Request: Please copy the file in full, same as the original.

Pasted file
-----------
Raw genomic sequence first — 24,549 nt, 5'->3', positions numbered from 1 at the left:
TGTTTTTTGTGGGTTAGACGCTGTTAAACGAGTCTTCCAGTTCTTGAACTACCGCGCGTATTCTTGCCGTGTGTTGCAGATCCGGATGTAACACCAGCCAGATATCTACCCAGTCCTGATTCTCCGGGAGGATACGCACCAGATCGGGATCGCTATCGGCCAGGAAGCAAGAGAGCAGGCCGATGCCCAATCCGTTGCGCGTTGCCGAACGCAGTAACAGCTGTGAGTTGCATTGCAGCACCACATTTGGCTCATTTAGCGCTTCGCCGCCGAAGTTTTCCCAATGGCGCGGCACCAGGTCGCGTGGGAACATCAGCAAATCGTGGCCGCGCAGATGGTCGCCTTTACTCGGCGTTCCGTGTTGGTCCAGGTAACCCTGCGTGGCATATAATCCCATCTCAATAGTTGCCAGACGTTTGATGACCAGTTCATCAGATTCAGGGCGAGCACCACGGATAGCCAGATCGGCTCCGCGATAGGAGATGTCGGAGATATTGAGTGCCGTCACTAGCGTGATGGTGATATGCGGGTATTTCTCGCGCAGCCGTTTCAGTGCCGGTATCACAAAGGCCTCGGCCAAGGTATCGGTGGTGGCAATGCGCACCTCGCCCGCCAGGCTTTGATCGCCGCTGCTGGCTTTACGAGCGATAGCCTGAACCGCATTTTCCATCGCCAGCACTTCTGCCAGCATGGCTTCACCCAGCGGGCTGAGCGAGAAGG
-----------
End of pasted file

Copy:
Raw genomic sequence first — 24,549 nt, 5'->3', positions numbered from 1 at the left:
TGTTTTTTGTGGGTTAGACGCTGTTAAACGAGTCTTCCAGTTCTTGAACTACCGCGCGTATTCTTGCCGTGTGTTGCAGATCCGGATGTAACACCAGCCAGATATCTACCCAGTCCTGATTCTCCGGGAGGATACGCACCAGATCGGGATCGCTATCGGCCAGGAAGCAAGAGAGCAGGCCGATGCCCAATCCGTTGCGCGTTGCCGAACGCAGTAACAGCTGTGAGTTGCATTGCAGCACCACATTTGGCTCATTTAGCGCTTCGCCGCCGAAGTTTTCCCAATGGCGCGGCACCAGGTCGCGTGGGAACATCAGCAAATCGTGGCCGCGCAGATGGTCGCCTTTACTCGGCGTTCCGTGTTGGTCCAGGTAACCCTGCGTGGCATATAATCCCATCTCAATAGTTGCCAGACGTTTGATGACCAGTTCATCAGATTCAGGGCGAGCACCACGGATAGCCAGATCGGCTCCGCGATAGGAGATGTCGGAGATATTGAGTGCCGTCACTAGCGTGATGGTGATATGCGGGTATTTCTCGCGCAGCCGTTTCAGTGCCGGTATCACAAAGGCCTCGGCCAAGGTATCGGTGGTGGCAATGCGCACCTCGCCCGCCAGGCTTTGATCGCCGCTGCTGGCTTTACGAGCGATAGCCTGAACCGCATTTTCCATCGCCAGCACTTCTGCCAGCATGGCTTCACCCAGCGGGCTGAGCGAGAAGG